Zero risks for Israel vs. zero chances for Palestinians
Op-ed: If there is no way to guarantee Israeli citizens' safety without zero achievements for Palestinians, our leaders must say it clearly and fearlessly.
The events of the past few weeks in Judea and Samaria, and especially in Jerusalem, emphasize the political echelon's statements on the possibility of an agreement with the Palestinians.
The top consideration for guaranteeing the security of the State of Israel and its citizens is dictating more than ever a policy of "zero risk" to human life, and therefore full security control over the entire territory – from the Mediterranean Sea to the Jordan River.
Defense Minister Moshe Ya'alon recently presented his doctrine on the Palestinian issue, saying that he sees no other option but to leave the Israeli shekel as the official currency in Judea and Samaria in any future agreement, as the Israeli and Palestinian economies are intertwined.
According to reports, Ya'alon said that the Palestinians could enjoy a sort of municipal autonomy. This means they would not be able to enact primary legislation, and would likely only be able to institute regulations which would be valid in accordance with the primary legislation in the Knesset.
The defense minister, who is known for his integrity and earnestness, expressed the actual policy – as opposed to the government's declared policy – on the overall Palestinian issue. Guaranteeing the security of Israel's citizens requires a hermetic closure of the Palestinian entity – militarily, economically and constitutionally – in order to prevent any possibility of a future deterioration of Israel.
But a "zero risk" policy requires a "zero achievement" policy for the Palestinians. This approach was demonstrated very well at the end of Operation Protective Edge, when Prime Minister Benjamin Netanyahu reiterated that Hamas had not achieved a thing – neither a seaport nor an airport for the Gaza Strip – while Israel had demanded and received an agreement that the entire restoration process of the destruction from the war in Gaza would be sponsored by the Palestinian Authority, which acts today and will hopefully continue to act in the future as a sort of municipal system as part of the sovereign State of Israel.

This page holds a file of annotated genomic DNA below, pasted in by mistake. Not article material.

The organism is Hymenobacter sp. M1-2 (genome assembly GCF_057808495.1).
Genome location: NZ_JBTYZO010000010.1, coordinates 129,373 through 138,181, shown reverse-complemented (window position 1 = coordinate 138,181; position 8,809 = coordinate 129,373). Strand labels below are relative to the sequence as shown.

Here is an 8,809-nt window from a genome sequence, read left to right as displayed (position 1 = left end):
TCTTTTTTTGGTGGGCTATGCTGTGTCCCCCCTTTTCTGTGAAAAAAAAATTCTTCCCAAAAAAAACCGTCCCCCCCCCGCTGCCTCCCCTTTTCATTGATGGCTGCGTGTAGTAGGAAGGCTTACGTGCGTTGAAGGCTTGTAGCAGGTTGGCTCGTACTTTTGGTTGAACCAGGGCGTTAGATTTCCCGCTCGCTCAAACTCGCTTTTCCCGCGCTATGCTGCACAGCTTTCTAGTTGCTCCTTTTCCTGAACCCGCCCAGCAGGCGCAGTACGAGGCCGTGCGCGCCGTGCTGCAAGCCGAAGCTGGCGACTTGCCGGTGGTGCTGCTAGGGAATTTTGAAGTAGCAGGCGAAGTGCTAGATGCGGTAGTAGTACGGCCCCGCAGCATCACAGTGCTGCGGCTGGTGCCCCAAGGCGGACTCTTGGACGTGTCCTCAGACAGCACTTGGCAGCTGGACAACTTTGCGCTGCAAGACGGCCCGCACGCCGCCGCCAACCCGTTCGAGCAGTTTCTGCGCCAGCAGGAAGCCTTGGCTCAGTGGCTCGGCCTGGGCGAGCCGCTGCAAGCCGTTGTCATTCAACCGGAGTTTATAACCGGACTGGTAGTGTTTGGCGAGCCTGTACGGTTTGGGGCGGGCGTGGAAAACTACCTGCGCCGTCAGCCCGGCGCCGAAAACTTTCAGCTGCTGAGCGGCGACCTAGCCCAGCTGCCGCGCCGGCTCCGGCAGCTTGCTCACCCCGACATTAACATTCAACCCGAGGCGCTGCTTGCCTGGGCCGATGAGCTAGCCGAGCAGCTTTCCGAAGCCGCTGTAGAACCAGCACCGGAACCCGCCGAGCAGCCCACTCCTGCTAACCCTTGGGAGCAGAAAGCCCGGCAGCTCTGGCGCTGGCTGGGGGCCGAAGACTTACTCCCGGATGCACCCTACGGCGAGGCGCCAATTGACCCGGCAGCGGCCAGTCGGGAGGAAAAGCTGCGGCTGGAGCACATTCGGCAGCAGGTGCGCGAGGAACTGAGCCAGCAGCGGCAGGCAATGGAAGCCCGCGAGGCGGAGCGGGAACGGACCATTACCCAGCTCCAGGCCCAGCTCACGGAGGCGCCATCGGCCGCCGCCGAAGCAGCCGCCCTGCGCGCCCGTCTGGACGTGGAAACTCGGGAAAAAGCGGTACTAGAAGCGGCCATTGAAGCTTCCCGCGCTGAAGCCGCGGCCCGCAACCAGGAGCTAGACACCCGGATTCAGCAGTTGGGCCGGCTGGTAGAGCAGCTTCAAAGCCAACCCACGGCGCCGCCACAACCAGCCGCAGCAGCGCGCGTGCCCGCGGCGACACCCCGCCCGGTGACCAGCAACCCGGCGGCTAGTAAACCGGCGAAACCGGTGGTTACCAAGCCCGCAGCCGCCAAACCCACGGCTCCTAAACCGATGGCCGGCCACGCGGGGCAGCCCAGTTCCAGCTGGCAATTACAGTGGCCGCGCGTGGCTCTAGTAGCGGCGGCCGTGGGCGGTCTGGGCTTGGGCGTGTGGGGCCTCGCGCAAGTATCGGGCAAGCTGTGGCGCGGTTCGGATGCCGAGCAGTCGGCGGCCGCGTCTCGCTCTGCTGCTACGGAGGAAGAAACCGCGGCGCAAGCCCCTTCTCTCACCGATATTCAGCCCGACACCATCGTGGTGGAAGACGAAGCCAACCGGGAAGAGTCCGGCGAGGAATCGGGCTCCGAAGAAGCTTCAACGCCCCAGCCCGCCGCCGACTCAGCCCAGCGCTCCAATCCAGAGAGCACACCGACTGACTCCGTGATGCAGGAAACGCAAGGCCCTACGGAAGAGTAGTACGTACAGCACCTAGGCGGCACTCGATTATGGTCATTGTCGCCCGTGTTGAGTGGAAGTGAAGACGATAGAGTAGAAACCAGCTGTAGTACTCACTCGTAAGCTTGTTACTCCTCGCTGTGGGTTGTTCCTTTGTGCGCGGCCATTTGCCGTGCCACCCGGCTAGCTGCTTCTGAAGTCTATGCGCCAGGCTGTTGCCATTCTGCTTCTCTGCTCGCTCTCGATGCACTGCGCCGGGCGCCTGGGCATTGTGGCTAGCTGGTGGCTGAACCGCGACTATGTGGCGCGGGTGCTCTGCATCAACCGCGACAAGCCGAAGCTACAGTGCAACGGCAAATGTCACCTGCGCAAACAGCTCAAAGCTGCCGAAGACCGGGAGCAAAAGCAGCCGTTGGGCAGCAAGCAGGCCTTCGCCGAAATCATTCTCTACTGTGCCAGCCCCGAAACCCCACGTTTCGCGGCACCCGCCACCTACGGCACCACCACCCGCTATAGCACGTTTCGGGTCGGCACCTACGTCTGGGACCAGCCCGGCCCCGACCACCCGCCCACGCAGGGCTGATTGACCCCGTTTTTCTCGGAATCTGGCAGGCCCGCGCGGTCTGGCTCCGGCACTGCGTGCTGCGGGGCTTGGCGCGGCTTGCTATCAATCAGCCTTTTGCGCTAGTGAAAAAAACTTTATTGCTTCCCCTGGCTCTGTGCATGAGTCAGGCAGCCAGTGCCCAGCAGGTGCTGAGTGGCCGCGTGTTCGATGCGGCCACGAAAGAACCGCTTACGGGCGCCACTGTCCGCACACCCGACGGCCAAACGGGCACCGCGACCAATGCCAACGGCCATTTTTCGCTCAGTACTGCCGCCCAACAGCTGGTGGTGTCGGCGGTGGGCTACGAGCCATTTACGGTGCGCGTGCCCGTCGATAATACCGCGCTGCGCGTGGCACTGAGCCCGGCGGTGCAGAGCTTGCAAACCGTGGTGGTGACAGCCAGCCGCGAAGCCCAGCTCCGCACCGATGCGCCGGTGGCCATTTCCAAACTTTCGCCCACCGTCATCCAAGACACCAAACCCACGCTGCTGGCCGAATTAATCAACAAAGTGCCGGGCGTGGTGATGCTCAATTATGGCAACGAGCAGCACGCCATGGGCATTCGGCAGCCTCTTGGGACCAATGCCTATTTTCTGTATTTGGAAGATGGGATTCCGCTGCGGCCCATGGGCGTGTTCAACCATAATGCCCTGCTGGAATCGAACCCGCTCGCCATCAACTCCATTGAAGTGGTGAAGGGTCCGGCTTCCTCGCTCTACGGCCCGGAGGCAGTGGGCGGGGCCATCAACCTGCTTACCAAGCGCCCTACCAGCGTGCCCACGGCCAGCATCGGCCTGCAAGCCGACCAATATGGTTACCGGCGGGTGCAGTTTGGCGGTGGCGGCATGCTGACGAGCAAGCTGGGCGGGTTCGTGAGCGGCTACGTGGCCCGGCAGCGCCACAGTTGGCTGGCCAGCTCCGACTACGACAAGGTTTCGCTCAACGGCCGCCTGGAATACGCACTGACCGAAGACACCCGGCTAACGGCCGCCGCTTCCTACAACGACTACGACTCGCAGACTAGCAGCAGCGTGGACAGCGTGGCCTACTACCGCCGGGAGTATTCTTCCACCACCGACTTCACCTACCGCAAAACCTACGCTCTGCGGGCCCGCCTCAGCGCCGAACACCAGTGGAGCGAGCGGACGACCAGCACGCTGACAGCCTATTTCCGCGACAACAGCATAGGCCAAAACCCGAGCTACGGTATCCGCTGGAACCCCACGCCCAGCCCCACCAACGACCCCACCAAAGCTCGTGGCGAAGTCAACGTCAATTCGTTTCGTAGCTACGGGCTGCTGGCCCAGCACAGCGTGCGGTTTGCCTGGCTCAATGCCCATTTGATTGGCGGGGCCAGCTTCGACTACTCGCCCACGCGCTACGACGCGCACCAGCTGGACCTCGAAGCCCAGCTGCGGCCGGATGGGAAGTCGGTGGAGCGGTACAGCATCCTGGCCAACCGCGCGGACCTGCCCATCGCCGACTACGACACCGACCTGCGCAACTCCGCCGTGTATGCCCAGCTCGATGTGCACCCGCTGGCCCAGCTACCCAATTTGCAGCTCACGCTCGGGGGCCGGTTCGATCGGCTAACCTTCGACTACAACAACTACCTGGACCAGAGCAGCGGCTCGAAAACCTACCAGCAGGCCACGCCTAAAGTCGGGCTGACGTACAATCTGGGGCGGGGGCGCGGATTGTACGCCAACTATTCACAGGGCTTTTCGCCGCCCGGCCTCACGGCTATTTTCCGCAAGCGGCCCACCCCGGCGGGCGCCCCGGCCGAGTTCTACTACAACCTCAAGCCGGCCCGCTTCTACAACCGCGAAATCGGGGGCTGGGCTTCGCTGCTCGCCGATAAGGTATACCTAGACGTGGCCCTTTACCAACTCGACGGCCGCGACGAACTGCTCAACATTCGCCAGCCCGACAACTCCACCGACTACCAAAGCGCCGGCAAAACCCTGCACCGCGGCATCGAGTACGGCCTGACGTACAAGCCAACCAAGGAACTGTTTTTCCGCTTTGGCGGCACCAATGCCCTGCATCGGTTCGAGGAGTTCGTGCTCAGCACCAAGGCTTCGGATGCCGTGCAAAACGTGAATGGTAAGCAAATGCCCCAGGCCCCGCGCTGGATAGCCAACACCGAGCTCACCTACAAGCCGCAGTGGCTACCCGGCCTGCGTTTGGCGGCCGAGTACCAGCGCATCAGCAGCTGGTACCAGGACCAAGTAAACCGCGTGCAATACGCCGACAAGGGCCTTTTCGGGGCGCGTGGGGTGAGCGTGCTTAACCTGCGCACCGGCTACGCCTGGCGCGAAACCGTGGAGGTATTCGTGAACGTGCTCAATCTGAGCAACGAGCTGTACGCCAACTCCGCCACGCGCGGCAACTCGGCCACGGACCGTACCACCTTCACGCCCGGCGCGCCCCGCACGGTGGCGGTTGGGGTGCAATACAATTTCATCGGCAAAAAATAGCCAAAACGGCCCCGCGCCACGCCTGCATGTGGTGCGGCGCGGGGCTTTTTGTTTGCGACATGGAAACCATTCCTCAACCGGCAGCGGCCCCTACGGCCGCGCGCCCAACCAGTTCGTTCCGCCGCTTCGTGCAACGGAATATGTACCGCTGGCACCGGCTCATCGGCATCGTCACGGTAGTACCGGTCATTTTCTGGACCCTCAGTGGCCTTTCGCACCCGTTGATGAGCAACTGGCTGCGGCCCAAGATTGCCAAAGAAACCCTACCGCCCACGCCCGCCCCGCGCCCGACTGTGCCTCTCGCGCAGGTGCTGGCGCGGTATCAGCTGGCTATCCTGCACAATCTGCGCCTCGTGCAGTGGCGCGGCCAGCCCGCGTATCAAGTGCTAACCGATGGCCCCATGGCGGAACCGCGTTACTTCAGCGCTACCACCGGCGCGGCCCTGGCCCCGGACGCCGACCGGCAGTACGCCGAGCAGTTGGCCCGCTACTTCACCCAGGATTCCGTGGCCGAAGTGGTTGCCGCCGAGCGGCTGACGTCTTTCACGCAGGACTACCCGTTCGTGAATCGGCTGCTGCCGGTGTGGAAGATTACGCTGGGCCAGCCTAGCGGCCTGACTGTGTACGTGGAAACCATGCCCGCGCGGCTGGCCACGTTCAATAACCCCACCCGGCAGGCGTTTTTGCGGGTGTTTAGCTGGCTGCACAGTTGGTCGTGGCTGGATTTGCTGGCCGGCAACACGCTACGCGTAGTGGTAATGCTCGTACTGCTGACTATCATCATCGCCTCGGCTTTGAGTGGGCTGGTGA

On this background, Israel's demand that the Gaza Strip would be demilitarized as an imperative condition for the full naturalization of the Strip is highly important. Gaza's residents are required to get accustomed to a permanent situation in which the Palestinian Authority's security units, which are manned with residents of Judea and Samaria only, will control their borders in the first stage and their streets in the second stage, ignoring the eternal animosity between the Gazans and the people of Nablus and Ramallah.
Is this the way to implement the "zero risk" perception on the Gazan front? The Palestinians translate this Israeli policy as "zero chances" for them. It's possible that they do not deserve a different approach, it's possible that they are not ready for it, it's possible that there is no option of securing Israel without a "zero chance" approach for Mahmoud Abbas and his group. If that is the case, it's time to say it clearly and fearlessly.
Adopting doubletalk, which allegedly sides with the "two state" policy while in fact undermining it, will not serve any constructive cause, and will strengthen the claims of those who doubt the government's credibility, both towards the world and towards its citizens.
When Israel sought American support for its disengagement from Gaza, Washington conditioned its support on including part of the northern Samaria in the move. The names of the places we pulled out of have been forgotten in the public discourse.
On the eve of the Jewish New Year, 450 people got up in the middle of the night and joined the students of the renewed Homesh Yeshiva for the traditional Selichot prayers. Following this event, Minister Uri Ariel said: "I will continue working for the Jewish people's return to Homesh, and as a first step in resuming continuous activity of the yeshiva and the voice of Torah in the place."
"Homesh today and Gaza tomorrow?" will ask the average Gazan, who is invited to disarm and have faith in Israel's goodwill and in the protection of the brothers in the West Bank.
Under these circumstances, there is no point in attempts to resume negotiations between those who support zero risks and those who see zero chances. It's time for Israel to decide on its vision, on the goals derived from this vision and on how it should prepare to implement them.
This discussion should be led by the state's leadership within the state. If this move is not taken, no one will take us seriously, and the Israeli public will stop believing its leaders.